Photo by Carolina Pinto
The Green Team created a three-phase plan to ban disposable water bottles on campus and to inform the community about the negative environmental effects of disposable bottles.
Green Team President Avery Davis said this is a long-term project. The Green Team tabled in the Caf for the first phase on Feb. 26, and there will be a meeting at the end of this semester. The next phases won’t begin until either fall 2016 or spring 2017.
Davis said the goal is to “stop selling disposable water bottles on campus” because the number of water bottles sold in the Caf is extremely high and is toxic to the environment, Davis said.
“The water bottle use in our Cafeteria is just exorbitant,” Davis said. “Plastic causes so much damage to the environment. Not only its production, [which] requires seven times the amount of water that is in the water bottle to produce it, but also plastic will stand in landfills for thousands or millions of years before it actually decomposes unless it is recycled, but a very low percentage of bottles are actually efficiently recycled.”
Davis said the first phase, the educational phase, is meant to increase visibility.
“We are going to increase some posters around campus and send out surveys to people also just to get general feedback of what they think about water bottles, how they use disposable water bottles and also for what they think about the water bottle ban,” Davis said.
The action phase, which is the second phase, is when the Green Team will be actively engaging students, Davis said. The third phase is the advocacy phase, which will provide students with a channel to “tell administration this is something we care about and we are passionate about and think it would make our campus a better place to be or make us better stewards of our environment of creation.”
Davis said there would be several options for the ban on water bottles.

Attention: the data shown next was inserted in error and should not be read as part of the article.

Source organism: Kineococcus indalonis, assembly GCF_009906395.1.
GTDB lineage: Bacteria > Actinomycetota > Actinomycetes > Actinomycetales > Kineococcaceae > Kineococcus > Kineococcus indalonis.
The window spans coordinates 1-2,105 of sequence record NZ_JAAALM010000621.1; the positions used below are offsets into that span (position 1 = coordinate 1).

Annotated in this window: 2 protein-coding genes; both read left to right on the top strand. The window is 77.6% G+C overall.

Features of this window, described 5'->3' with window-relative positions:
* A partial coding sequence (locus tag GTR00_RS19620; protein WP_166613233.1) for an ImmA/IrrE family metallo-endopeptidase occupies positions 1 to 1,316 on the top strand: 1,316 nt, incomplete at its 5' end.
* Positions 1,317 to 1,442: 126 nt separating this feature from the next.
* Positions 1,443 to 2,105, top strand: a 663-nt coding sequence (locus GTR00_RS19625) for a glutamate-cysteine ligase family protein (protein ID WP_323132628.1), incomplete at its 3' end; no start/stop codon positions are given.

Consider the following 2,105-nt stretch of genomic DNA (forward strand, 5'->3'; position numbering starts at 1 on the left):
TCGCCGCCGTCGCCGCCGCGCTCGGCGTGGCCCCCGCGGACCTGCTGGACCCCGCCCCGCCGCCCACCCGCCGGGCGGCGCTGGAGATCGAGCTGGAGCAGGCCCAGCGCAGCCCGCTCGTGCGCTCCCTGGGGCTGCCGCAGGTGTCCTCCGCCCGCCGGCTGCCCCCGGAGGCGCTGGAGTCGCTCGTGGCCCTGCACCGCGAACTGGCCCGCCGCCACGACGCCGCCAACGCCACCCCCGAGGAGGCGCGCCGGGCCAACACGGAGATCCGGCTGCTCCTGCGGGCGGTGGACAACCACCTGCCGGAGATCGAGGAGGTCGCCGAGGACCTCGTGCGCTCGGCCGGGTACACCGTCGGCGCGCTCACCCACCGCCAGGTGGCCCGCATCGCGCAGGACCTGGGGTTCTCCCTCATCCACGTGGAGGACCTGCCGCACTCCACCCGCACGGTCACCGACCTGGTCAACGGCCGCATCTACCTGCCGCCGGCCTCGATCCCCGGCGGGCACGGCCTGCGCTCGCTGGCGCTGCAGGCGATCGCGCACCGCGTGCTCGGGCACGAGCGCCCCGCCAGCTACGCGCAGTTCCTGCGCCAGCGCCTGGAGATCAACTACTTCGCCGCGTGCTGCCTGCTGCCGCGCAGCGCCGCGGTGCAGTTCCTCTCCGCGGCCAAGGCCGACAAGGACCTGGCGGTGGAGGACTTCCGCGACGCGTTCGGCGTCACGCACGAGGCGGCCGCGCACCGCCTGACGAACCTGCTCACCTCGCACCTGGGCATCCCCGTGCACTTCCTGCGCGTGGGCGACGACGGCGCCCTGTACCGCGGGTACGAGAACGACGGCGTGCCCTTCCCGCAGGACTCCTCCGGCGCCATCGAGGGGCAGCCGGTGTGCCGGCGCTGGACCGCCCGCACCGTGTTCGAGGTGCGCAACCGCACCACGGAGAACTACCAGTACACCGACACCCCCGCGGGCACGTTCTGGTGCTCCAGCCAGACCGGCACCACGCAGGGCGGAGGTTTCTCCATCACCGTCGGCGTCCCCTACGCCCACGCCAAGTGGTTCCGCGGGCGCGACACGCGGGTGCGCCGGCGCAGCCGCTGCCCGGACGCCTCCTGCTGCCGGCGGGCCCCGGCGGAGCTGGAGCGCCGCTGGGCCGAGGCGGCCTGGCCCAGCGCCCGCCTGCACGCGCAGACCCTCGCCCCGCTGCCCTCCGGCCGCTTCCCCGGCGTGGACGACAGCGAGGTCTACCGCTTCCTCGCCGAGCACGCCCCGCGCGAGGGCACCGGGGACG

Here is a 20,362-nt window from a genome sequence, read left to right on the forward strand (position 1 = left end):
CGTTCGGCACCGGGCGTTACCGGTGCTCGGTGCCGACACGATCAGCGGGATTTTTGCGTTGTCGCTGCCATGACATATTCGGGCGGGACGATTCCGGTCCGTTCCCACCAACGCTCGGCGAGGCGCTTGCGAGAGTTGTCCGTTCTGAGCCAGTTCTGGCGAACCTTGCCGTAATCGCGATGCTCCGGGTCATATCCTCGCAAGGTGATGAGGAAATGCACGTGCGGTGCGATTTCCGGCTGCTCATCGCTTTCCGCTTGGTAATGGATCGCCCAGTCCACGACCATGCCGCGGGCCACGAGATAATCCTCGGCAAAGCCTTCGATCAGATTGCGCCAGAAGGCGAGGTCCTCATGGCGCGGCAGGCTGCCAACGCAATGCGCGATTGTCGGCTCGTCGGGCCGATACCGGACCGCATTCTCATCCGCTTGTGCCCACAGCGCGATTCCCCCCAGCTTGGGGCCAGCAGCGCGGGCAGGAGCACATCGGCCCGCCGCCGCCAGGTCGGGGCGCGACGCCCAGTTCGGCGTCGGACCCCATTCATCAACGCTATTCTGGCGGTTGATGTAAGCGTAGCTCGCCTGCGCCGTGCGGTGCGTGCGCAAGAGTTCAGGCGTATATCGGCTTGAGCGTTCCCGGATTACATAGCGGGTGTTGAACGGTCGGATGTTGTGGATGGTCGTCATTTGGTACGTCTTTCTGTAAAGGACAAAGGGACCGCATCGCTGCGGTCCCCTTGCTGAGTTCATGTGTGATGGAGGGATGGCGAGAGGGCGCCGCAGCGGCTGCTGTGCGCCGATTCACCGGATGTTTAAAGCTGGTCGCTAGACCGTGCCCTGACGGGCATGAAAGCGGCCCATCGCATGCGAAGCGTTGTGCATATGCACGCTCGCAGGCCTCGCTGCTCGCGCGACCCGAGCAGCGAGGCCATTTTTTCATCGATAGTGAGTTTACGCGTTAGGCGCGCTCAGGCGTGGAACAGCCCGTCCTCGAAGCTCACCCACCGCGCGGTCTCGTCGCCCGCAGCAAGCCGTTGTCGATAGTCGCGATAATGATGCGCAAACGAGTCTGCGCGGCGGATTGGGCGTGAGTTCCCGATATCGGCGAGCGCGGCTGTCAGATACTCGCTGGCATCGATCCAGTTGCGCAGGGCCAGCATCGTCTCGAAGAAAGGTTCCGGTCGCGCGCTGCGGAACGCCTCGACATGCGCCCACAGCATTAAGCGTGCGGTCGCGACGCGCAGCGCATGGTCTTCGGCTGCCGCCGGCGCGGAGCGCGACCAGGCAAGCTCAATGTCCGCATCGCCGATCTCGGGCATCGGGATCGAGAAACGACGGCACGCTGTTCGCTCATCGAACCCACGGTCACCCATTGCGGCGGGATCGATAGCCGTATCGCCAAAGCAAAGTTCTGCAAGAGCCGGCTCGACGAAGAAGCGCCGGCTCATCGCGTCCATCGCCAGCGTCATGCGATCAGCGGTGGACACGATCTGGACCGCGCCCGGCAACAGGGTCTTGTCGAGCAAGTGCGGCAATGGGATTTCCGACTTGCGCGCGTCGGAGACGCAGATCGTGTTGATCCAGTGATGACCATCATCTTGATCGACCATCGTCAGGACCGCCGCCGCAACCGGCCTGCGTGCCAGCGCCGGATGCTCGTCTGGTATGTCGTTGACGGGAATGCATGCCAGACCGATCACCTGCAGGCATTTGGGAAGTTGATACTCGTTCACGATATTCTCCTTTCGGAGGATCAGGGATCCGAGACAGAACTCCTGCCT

“As we phase away from disposable bottles to reusable water bottles, we’ll have available in the Caf bottles people would be able to buy and fill up,” Davis said. “There [are] going to be more water-filling stations around campus.”
Davis said he believes it is important to inform students about the harm of water bottles to the environment because, hopefully, they could change the situation on campus.
Freshman Richard John said he is concerned about the solutions to selling water bottles.
“I think that what I am going to worry about is the convenience,” he said. “I do agree that banning water bottles will help a lot and will change people’s habits.”
Freshman Jatan Changani said he supports the concept of the campaign for environmental and economic purposes.
“I think this is a very good idea, because [water bottles] harm the environment and a bottle costs $4, so you just spend a lot of money on it,” he said. “I have a plastic water bottle of my own; I fill it up and it does the job, so why would you spend money on it?”
Davis said that anyone can join the Green Team by sending an email to email@example.com, and they will then be added to the Green Team email list.
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